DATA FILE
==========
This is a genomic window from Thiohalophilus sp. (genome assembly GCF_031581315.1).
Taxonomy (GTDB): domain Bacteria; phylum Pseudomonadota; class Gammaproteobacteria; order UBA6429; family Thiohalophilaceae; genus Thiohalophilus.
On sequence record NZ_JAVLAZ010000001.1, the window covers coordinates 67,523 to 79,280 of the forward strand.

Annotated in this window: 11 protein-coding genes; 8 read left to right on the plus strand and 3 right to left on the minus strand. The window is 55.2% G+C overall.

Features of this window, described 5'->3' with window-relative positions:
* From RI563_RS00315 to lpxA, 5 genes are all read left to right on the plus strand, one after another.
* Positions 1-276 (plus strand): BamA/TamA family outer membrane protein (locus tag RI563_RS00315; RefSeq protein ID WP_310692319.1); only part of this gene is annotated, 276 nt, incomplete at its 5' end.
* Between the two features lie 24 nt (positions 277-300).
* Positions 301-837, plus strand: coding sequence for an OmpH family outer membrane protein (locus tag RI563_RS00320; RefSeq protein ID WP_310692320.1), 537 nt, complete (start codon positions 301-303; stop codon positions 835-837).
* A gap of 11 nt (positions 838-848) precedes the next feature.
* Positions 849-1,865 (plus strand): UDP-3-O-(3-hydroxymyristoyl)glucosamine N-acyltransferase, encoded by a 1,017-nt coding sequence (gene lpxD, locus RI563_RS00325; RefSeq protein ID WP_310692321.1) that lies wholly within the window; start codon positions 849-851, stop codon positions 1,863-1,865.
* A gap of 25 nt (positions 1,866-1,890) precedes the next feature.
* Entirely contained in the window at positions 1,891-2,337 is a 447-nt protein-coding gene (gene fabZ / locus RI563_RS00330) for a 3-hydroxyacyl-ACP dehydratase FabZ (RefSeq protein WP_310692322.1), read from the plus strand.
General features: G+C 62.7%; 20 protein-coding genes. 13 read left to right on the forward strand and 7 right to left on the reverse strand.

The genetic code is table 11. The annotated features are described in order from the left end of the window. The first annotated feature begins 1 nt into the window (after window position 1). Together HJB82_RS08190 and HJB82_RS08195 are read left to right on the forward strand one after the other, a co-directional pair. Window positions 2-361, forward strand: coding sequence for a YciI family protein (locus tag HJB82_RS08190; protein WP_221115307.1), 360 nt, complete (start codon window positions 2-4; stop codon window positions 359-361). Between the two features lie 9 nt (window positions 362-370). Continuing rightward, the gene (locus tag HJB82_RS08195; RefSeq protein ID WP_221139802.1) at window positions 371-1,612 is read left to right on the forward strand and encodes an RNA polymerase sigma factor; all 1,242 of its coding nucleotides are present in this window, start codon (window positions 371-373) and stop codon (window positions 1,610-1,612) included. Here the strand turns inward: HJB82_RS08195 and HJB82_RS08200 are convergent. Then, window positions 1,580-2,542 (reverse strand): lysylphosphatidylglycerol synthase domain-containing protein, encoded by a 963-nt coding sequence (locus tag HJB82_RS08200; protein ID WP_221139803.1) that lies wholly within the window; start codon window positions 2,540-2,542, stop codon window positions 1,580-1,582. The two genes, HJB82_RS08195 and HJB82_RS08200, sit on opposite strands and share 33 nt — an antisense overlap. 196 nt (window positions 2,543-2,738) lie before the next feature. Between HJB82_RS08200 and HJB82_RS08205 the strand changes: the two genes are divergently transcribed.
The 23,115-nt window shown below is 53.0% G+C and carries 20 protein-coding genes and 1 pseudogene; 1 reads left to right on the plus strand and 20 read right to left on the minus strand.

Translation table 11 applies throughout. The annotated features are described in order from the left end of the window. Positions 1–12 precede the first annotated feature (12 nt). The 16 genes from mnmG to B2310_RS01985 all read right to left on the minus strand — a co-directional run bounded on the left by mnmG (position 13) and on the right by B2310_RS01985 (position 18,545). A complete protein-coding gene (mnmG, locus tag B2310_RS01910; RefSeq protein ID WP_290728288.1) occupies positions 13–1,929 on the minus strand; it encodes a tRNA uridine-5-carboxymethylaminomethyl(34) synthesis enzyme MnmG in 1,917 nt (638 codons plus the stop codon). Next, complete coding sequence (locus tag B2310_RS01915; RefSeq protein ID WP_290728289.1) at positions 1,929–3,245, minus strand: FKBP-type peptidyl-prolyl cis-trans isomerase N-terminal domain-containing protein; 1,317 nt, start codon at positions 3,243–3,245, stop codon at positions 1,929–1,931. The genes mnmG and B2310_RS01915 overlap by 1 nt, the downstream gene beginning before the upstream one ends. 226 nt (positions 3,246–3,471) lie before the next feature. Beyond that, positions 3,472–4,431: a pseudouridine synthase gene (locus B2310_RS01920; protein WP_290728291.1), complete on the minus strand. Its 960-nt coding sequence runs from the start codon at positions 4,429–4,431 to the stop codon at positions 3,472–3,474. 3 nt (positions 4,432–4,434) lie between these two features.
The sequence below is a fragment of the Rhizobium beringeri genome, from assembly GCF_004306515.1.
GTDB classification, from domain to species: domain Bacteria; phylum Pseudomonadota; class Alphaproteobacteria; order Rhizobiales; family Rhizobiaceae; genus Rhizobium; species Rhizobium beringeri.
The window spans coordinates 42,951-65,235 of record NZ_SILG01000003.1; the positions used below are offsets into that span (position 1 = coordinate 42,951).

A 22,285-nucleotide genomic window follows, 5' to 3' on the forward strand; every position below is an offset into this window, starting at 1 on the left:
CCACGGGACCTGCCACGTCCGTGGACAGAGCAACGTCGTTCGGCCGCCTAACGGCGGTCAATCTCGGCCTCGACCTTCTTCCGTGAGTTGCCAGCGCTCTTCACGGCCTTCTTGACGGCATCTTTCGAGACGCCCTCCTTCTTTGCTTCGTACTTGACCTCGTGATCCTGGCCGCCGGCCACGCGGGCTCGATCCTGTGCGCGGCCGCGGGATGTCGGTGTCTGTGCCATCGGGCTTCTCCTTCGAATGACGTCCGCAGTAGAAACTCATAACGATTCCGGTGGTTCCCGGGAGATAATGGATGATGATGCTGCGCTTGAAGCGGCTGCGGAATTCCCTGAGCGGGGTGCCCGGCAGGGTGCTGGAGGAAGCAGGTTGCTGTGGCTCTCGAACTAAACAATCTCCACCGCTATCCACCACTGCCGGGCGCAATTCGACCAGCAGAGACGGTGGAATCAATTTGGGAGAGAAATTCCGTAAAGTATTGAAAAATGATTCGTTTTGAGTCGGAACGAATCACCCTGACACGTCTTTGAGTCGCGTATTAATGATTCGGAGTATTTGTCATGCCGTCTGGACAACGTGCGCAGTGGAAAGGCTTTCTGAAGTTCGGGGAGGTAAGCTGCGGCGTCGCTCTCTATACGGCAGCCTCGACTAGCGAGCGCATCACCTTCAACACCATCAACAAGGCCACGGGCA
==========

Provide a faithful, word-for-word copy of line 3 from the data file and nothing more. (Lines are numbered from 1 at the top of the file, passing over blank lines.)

On sequence record NZ_JAVLAZ010000001.1, the window covers coordinates 67,523 to 79,280 of the forward strand.